So after breaking the news to his wife – who is by turns incredulous, stunned and then tearful, he marches into the manager’s office at work and announces that the reason he has turned up at work wearing a stuck-on beard and a silver-grey plastic helmet, and a sort of brown sackcloth tabard thing over his suit, tied with a dressing-gown cord, and the reason for the plastic sword in his briefcase is that he is, in fact, a Viking.

And he has the DNA analysis to prove it.

He wishes the bank to recognise his new identity. He wishes them to start by issuing him with a new name-badge, under his new name, Leif Bloodaxe. And, yes, he does have to talk like he’s loud-hailing a ship in thick fog. That’s how Vikings spoke, he says.

And meanwhile, and to make matters worse – or to make matters more ‘inclusive’ (let’s be value-neutral here) – a third employee has also come up with a scheme to resolve his identity issues. I won’t go into the details too much, but suffice it to say that they involve changing his name to Fido, having surgeons construct for him a snout and floppy ears, cocking his leg up desks in the office, and doing things to the legs of staff and customers as the mood takes him.

You may mock. I know I do. You may think that a thing like this could never happen in the real world. But in this past week I have been reading the story of 56-year-old Ted Richards, a retired shoe-factory worker from Bristol, England, who now identifies as a parrot. And when I say ‘identifies,’ I mean it in the sense that he has had colourful plumage tattooed all over his face and – since real parrots don’t have external ears – he’s had his ears cut off. Unfortunately he’s also short-sighted and this caused some problems with his glasses staying on. So he had a couple of stainless-steel bolts screwed into his skull just above where his ears used to be, to keep them on. At the time of writing he is looking for a surgeon to transform his nose into a beak. And then, once that’s done, he’ll have fully ‘transitioned,’ as they say.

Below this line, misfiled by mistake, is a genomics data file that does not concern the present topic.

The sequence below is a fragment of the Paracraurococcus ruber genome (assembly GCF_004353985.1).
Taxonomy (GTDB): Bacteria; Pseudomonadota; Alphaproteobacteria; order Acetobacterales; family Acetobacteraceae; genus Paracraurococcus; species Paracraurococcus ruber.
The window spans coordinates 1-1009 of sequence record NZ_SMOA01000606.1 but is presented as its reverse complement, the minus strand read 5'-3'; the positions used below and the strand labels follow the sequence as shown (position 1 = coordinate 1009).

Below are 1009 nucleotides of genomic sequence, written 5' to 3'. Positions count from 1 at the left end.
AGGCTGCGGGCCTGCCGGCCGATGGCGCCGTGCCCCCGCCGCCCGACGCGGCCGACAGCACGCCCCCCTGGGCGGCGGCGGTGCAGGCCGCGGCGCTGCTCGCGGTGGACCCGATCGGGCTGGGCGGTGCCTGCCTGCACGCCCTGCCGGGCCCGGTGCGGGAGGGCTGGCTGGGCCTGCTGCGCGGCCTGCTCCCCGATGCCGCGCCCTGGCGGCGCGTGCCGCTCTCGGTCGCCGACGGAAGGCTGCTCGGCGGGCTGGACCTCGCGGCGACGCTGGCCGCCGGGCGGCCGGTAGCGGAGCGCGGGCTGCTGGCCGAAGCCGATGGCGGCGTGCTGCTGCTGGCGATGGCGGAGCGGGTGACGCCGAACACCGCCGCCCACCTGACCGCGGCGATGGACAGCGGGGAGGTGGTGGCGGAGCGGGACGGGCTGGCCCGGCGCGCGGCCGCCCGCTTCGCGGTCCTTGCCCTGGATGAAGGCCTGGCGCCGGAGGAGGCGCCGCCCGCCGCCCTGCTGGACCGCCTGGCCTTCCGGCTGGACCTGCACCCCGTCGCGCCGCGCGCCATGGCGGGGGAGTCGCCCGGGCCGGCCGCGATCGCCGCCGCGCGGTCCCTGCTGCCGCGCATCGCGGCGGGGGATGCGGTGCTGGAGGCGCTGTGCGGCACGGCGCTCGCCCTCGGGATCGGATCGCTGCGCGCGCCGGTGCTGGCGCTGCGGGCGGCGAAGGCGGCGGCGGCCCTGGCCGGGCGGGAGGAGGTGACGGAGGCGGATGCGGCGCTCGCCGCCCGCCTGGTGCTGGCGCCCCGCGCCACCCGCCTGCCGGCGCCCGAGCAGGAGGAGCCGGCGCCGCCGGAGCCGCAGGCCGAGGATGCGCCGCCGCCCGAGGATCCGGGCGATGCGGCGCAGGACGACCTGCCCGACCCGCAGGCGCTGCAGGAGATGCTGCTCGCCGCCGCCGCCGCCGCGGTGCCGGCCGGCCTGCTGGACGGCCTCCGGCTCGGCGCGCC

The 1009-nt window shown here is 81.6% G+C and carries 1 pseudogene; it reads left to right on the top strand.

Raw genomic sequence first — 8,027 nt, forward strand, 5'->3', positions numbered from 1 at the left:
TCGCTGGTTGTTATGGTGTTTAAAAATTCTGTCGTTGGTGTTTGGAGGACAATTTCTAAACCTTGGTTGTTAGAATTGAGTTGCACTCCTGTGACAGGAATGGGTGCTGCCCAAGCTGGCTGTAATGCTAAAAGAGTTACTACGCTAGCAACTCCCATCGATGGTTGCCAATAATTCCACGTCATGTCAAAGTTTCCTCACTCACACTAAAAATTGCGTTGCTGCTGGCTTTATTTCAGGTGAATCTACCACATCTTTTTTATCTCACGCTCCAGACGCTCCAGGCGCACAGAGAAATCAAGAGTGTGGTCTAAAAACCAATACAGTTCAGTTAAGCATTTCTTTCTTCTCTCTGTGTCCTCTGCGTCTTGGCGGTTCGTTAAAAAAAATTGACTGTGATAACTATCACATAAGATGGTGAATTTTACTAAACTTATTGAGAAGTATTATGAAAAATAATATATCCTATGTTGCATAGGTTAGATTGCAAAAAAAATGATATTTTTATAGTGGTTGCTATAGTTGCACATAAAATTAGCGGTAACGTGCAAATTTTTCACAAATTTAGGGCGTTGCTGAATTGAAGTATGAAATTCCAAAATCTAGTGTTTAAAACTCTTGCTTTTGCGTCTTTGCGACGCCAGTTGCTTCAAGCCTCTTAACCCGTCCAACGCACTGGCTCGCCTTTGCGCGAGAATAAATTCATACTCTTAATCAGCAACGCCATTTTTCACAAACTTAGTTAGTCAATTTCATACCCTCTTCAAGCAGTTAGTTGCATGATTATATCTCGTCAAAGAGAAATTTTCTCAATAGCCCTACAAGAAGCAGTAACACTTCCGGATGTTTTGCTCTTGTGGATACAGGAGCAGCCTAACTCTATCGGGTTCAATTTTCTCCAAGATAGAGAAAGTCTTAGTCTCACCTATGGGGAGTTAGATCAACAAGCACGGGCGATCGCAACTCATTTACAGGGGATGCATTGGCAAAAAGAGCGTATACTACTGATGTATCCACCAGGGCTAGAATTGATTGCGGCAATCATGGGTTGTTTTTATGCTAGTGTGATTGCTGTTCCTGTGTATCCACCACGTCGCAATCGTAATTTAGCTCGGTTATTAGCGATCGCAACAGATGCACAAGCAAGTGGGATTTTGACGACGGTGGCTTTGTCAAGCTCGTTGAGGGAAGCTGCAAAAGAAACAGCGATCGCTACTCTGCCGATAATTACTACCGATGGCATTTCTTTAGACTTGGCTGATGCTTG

I do wonder, you know. I really do.

Because for all that may be said about the blinkered certainties of earlier times, at least you knew where you stood with them. Whereas now it is hard to know quite which way to turn.

Back then, whether a man wore a suit and bowler hat and carried a briefcase and rolled umbrella, or whether he wore a cotton frock and headscarf knotted under the chin and carried a purse, or whether he did both at different times, according to mood and opportunity, a man was considered still a man for all that. As for the idea that a he might, somehow, really be able to become an actual she, to the extent that he (she) should be allowed to have his (her) birth-certificate and official papers altered – it would have been unthinkable, laughable, preposterous. Whereas now it is the done thing to believe, or to profess to believe, that a man really can ‘become’ a woman.

But if he can, then who is to say that he cannot also become something else that he was not born to be? Why does it have to be a woman? Why can he not become a cat, say? Why can he not become a dog, or a Viking, or Napoleon, or a space-alien, or anything else that takes his fancy, if he really believes himself to be so? And if Bruce can be Caitlyn, who is to say that Ted can’t be Beaky (or whatever he wishes to be known as)? And with the advances in prosthetics and surgery now available to us, and with the ready availability of fancy-dress hire shops in all of our major towns and cities, what is there to hold anyone back? Who has the right to say it is not so? Who has the right to deny it?

So I’m struggling, you see. In all sorts of ways.

About Warwick Cairns

Warwick is Press Officer of the British Weights & Measures Association and author of About The Size Of It: the Common-Sense Approach To Measuring Things (PanMacmillan) and How to Stop Living Dangerously (PanMacmillan). He has degrees from the University of Keele and Yale University. Born in Dagenham, Essex, he has lived many places, including in Africa and a Sioux Reservation in South Dakota, USA. He now resides with his family in Windsor, Berkshire, United Kingdom.